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Frequently asked questions from our customers:
ICI responding to all global health crises of this millennium. Prior to COVID-19, ICI supplied governments, frontline health responders, non-profits, and corporations with the temperature screening systems that were needed to contain the spread of SARS, H1N1, and Ebola.
Any system utilized for this application should be either a “plug and play” ready to use system or have the capability of being utilized in a more integrated manner. How these are deployed is at the end user’s discretion, however, it is best to operate under the ISO 13154-2017 / FDA guidance and allow your program and process to grow with the ever-changing landscape of these statutes.
A temperature reference is a “cavity” that is present in the field of view of the individual being screened. This reference device provides a constant steady temperature by which a Thermal imager can provide an absolute temperature measurement of the inner canthus(tear duct). Without the use of an accurate temperature reference, thermal imagers will only produce relative temperature measurements, which is not sufficient for human febrile screening according to ISO 13154-2017 and FDA guidances.
A thermal imaging system is a non-contact, non-invasive, passive imaging system that is measuring the thermal energy that is emitted, or given off, by the human body. A thermometer is a contact device that is typically applied to the skin or other body cavity to achieve a core temperature measurement.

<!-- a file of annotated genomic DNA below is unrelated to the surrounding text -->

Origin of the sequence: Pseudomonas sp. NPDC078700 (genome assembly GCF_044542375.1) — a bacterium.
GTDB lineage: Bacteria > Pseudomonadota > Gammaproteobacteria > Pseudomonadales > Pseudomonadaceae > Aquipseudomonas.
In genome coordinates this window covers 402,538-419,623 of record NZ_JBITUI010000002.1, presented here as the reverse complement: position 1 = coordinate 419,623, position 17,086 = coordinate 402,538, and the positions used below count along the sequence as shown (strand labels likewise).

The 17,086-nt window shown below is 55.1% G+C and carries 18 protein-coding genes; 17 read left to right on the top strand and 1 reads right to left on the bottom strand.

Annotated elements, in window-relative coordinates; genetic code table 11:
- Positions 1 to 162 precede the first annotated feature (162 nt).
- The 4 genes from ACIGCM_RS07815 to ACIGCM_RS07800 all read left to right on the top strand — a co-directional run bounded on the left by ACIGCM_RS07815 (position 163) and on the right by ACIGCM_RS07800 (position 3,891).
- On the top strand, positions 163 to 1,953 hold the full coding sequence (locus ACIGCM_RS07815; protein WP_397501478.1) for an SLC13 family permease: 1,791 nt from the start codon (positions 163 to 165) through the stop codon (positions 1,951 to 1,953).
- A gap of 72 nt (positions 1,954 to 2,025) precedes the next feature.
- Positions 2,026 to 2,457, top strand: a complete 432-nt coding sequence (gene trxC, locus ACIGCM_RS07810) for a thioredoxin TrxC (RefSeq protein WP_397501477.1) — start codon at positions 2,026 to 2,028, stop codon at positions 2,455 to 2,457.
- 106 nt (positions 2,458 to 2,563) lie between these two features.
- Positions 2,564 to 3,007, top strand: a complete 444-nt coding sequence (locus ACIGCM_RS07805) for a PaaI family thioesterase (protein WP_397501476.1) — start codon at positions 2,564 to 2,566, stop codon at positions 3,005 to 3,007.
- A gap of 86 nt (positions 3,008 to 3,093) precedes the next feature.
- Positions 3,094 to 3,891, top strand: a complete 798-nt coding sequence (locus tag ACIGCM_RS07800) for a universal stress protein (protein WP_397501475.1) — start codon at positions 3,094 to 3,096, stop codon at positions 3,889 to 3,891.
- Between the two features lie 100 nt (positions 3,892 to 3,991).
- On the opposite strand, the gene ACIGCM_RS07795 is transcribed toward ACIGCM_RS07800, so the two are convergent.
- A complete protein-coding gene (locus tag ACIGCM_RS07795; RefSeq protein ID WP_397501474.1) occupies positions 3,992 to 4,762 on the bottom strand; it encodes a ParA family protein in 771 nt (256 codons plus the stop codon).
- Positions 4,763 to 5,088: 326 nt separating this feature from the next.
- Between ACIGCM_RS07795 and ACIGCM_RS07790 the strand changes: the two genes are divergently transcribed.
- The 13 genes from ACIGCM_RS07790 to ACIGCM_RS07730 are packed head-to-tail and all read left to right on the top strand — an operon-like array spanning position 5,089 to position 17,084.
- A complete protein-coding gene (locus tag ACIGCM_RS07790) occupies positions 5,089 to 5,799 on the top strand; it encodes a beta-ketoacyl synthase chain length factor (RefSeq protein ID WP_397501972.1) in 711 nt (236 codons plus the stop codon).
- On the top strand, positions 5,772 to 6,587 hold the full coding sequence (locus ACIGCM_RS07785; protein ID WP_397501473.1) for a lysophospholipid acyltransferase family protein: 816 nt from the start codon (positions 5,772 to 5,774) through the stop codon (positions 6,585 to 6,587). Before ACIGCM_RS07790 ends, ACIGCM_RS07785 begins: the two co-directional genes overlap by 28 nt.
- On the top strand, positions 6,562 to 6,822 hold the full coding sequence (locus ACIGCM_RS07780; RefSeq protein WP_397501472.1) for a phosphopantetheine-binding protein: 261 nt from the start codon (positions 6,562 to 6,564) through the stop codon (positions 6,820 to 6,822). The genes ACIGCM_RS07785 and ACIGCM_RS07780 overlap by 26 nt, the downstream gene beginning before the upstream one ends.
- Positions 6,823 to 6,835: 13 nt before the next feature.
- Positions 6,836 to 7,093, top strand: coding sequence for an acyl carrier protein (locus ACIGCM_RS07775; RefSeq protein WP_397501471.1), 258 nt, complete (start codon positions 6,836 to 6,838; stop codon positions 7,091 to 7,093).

Thermal imaging systems, through proprietary software, can provide an estimated core temperature, as well as a surface temperature.
Thermal Imaging Systems
No, elevated body temperature (EBT) screening devices are not diagnostic tools. They are tools deployed for early detection to assist in diagnostics prior to potential contagious effects.
Yes, thermal imaging systems for body temperature assessment are medical devices.
No, thermal imaging systems do not detect fevers. They detect elevated skin temperatures.
We will work with you to determine the appropriate distance for efficiently integrating elevated body temperature (EBT) screening into your specific workflow. When designing or laying out your specific workflow, please remember that the temperature reference source must be adjacent to or behind the individual being screened.
Infrared thermometers can be used to measure body temperatures from up to 15 centimeters away from the target zone and provide results in less than half a second. These devices are highly sanitary because they are non-contact, reducing the chance of spreading infectious diseases.
ICI’s non-contact thermometers have a margin of error of ± 0.3 °C on skin surface temperature screenings. Infrared thermometers read the surface temperature of a target — not the internal temperature. This means that for fever detection, an infrared thermometer can catch if someone has an elevated skin temperature, though this doesn’t necessarily indicate a fever.
Often, people using a handheld infrared temperature scanner will point the device at the patient’s forehead. However, this is a relatively cool part of the body. It’s best to point the thermometer at the inner canthus of the eye — right in the inner corner. This is the hottest part of the human face.
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